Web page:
Two people whom you can count on to tune into the Rio Olympic Games are none other than President Barack Obama and First Lady Michelle Obama. They took to Facebook Monday night to talk about the Games and quiz each other on their personal favorites of Olympics past. So what is the takeaway from Pres. Obama and Michelle's video about the Olympics? Michelle is too tall to be a gymnast. But no, really. The First Couple had words of encouragement for Team USA, as well as memories and more to share about their relationship to the Games.
The video was released on the White House's Facebook page, and has already racked up nearly one million views eight hours after posting. It was also uploaded to YouTube and shared on the White House's Olympics web page. Standing in front of a grandfather clock and some mini blinds, they cut right to the chase. "We are so excited for the Olympics," Michelle tells the camera, admitting that she's a "lifetime diehard Olympics fan." The president chimes in, "Me too."
Then they pull out note cards with the Olympic rings on the back and start quizzing each other. The president goes first, asking Michelle, "If you could compete in any Olympic event, what would you choose?" Her response is the greatest:
It would be gymnastics. I'm not built for gymnastics, clearly — a little too tall. But they are phenomenal, and if I could flip like that, I would do it in a heartbeat.
Michelle also shared that when she was younger, the Olympics were "an event," and her whole family would sit around the TV to watch. "The Olympics would take over life," she explained to the president, who then did his own rendition of the Olympics song — don't miss it about 53 seconds in.
Then Michelle began her interview of Barack. She asked who his all-time favorite Olympian is. His answer? Jesse Owens, even though he was "a little" before his time. Owens was a four-time gold medalist track and field athlete who competed at the 1936 Olympics in Germany. Owens was black, and his presence at the games was controversial at the time, and now is seen as incredibly historic.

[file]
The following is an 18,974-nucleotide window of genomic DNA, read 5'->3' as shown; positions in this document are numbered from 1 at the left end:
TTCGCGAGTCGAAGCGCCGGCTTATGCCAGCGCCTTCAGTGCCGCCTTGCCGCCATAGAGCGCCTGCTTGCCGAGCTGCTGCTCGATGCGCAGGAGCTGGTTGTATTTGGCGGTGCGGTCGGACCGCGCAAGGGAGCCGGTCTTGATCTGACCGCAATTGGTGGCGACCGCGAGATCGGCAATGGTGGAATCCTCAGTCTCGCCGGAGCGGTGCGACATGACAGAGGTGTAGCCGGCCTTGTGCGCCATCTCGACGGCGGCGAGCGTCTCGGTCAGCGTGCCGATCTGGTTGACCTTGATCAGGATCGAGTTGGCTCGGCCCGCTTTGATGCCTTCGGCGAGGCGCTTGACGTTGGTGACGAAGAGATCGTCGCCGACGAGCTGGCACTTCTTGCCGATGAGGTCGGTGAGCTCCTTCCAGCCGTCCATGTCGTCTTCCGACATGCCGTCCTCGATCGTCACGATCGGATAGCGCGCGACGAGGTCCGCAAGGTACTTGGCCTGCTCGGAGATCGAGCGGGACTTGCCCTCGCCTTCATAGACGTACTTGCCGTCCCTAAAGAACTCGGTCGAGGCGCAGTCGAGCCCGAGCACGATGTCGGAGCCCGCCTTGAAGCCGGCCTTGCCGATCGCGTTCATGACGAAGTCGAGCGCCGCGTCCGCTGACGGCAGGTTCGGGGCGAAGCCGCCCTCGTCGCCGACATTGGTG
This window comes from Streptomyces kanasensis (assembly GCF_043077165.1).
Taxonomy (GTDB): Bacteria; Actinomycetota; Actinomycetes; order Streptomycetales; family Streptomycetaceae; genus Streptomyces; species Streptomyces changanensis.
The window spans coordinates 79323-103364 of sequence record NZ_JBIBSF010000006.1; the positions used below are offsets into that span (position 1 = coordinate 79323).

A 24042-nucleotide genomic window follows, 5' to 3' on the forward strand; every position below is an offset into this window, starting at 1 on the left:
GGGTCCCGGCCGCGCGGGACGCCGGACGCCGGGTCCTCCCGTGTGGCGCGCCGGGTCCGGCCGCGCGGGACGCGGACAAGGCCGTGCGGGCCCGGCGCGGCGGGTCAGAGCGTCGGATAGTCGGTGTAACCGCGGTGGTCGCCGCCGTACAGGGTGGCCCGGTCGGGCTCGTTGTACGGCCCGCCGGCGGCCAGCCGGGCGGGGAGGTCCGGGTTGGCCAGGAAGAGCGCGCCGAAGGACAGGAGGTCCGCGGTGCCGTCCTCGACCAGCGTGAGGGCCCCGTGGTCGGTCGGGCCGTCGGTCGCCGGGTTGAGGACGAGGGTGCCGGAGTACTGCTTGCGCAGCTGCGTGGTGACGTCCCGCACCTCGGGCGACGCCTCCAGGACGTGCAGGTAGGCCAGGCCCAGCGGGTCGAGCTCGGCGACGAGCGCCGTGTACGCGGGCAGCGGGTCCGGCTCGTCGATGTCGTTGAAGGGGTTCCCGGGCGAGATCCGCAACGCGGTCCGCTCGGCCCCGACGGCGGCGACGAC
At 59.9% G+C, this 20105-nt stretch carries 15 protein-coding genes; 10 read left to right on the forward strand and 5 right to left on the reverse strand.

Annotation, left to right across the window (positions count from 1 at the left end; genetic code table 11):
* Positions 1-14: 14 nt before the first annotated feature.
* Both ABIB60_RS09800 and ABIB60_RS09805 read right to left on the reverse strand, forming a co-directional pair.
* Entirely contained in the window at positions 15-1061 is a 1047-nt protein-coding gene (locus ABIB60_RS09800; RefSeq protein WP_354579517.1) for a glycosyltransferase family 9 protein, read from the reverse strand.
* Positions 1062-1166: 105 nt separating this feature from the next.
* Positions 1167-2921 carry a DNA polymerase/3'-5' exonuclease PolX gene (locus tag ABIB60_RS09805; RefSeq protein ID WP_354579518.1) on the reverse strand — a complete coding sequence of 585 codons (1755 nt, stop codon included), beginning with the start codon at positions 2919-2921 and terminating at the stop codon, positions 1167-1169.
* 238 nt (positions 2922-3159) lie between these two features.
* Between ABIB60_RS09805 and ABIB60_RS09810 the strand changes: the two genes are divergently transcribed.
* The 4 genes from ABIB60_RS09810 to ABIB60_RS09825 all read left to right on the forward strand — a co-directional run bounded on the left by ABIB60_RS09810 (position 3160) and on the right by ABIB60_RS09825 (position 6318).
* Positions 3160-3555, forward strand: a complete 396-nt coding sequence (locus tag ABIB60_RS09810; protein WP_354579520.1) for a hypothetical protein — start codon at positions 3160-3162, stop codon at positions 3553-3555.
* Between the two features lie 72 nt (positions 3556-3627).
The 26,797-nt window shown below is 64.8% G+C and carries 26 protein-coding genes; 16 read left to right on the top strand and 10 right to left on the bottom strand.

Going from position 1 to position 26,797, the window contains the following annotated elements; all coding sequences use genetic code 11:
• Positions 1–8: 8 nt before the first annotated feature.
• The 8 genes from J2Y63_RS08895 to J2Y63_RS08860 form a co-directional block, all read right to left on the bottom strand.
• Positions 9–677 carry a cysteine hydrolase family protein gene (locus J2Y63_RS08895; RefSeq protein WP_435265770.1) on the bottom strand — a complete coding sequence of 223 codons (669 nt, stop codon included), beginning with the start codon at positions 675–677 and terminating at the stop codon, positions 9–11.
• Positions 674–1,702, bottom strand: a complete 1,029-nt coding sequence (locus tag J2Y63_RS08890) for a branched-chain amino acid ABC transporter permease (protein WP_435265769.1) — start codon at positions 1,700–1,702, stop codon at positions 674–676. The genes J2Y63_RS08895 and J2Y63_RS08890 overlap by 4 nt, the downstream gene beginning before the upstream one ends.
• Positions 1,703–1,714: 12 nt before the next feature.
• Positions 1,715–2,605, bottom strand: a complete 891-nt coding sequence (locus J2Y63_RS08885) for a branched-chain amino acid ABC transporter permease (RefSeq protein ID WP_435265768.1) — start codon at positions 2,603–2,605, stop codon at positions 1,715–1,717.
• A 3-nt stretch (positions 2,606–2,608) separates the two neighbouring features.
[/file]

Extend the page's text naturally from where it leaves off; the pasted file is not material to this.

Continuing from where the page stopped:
Owens' obituary in The New York Times explained that he was harassed in Germany — the goal of the games was in part to prove Hitler's Aryan supremacy claims, but Owens and other black American athletes embarrassed him. "When you think about being not only the fastest man in the world, but you're doing it front of the Nazis, sending a clear signal about what America stands for, the equality of all human beings, it's pretty powerful stuff," Obama said.
Next up? Obama's favorite sport to watch: the 200-meter dash. Not the 100-meter, because it's too fast. And why not gymnastics? Well, believe it or not, it makes him too tense. "I'm like, 'Oh, she's gonna fall,'" Obama says while acting nervous. Again, don't miss it at around 1:45. Then Pres. Obama had a special message for Team USA:
Bring home the gold for the red, white, and blue. Proud of you guys. Thanks for everything. I know you've been training hard. You're going to do great.
This was actually Obama's second address to athletes — third if you count his Instagram and Snapchat appearances. His video, released at the beginning of the Games, had an important message for Americans watching at home, too:
When you watch these Games, remember that it’s about so much more than the moments going by in a flash. Think about the countless hours these athletes put in, knowing it could mean the difference in a split-second victory that earns them a lifetime of pride, and gives us enduring memories. It’s about the character it takes to train your heart out, even when no one’s watching. Just hard work, focus, and a dream. That’s the Olympic spirit – and it’s the American spirit, too.
It's fun to see the president and Michelle so excited to support the American athletes, but it's bittersweet knowing that they won't be in the White House the next time the Olympic torch comes to town.